The most common procedures in hand surgery are those done to repair injured hands, including injuries to the tendons, nerves, blood vessels, and joints; fractured bones; and burns, cuts, and other injuries to the skin. Modern techniques have greatly improved the surgeon’s ability to restore function and appearance, even in severe injuries.
Among the techniques now used by plastic surgeons:
- Grafting – the transfer of skin, bone, nerves, or other tissue from a healthy part of the body to repair the injured part;
- Flap surgery – moving the skin along with its underlying fat, blood vessels, and muscle from a healthy part of the body to the injured site;
- Replantation or transplantation – restoring accidentally amputated fingers or hands using microsurgery, an extremely precise and delicate surgery performed under magnification. Some injuries may require several operations over an extended period of time.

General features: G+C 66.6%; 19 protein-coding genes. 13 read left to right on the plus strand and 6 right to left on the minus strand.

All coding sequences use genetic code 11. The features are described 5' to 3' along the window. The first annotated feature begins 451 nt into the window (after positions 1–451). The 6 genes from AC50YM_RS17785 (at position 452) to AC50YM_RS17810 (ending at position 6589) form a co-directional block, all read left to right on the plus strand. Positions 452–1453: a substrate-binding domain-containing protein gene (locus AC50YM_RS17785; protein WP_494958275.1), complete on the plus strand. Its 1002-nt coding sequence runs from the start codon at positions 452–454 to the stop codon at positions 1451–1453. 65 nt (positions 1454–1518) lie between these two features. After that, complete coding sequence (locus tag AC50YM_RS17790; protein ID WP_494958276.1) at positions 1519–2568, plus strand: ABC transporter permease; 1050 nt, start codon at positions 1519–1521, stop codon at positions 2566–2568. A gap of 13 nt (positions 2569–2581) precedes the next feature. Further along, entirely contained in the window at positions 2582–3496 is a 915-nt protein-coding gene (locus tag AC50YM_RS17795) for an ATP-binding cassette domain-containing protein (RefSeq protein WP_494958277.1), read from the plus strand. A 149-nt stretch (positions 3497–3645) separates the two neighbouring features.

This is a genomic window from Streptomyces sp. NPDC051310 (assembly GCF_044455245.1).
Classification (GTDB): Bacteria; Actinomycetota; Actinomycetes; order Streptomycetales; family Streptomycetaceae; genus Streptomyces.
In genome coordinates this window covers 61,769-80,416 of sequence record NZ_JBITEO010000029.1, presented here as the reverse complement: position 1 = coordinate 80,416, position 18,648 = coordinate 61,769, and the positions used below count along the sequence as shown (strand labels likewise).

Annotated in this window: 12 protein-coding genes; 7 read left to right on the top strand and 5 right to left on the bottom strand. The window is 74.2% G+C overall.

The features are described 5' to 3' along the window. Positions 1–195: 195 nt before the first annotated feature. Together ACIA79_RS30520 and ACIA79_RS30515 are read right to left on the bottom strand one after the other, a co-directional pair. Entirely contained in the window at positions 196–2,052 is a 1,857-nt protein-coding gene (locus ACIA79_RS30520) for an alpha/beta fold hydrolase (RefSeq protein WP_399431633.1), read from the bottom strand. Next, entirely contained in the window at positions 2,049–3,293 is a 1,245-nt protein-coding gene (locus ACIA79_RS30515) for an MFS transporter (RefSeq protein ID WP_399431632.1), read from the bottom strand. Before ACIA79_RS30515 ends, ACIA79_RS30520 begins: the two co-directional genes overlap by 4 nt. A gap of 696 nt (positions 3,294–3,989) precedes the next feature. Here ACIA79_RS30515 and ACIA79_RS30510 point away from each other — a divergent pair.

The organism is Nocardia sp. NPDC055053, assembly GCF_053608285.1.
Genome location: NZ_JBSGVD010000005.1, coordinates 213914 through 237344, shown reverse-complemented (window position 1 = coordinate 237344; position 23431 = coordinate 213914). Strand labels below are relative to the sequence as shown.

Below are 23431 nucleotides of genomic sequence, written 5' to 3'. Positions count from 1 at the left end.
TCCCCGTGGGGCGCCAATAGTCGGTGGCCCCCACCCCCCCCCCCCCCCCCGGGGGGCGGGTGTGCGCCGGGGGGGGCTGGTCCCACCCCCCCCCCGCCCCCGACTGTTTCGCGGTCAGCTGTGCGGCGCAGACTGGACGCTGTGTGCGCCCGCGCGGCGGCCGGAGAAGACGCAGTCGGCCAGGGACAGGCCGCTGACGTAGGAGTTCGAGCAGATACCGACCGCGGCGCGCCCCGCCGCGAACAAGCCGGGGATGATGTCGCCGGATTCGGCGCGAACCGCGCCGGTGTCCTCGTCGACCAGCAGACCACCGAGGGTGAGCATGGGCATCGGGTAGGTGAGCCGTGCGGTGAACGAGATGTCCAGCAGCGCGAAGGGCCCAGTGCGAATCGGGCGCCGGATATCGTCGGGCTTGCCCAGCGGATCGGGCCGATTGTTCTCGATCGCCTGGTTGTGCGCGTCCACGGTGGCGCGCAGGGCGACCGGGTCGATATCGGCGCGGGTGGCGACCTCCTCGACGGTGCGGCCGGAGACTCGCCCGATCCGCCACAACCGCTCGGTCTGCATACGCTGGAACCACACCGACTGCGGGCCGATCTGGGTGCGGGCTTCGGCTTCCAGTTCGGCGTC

In many cases, surgery can restore a significant degree of feeling and function to injured hands. However, recovery may take months, and a period of hand therapy will most often be needed (see Recovery and rehabilitation below.)
Carpel tunnel syndrome can cause tingling, numbness, or a dull ache in the shaded area shown in this illustration.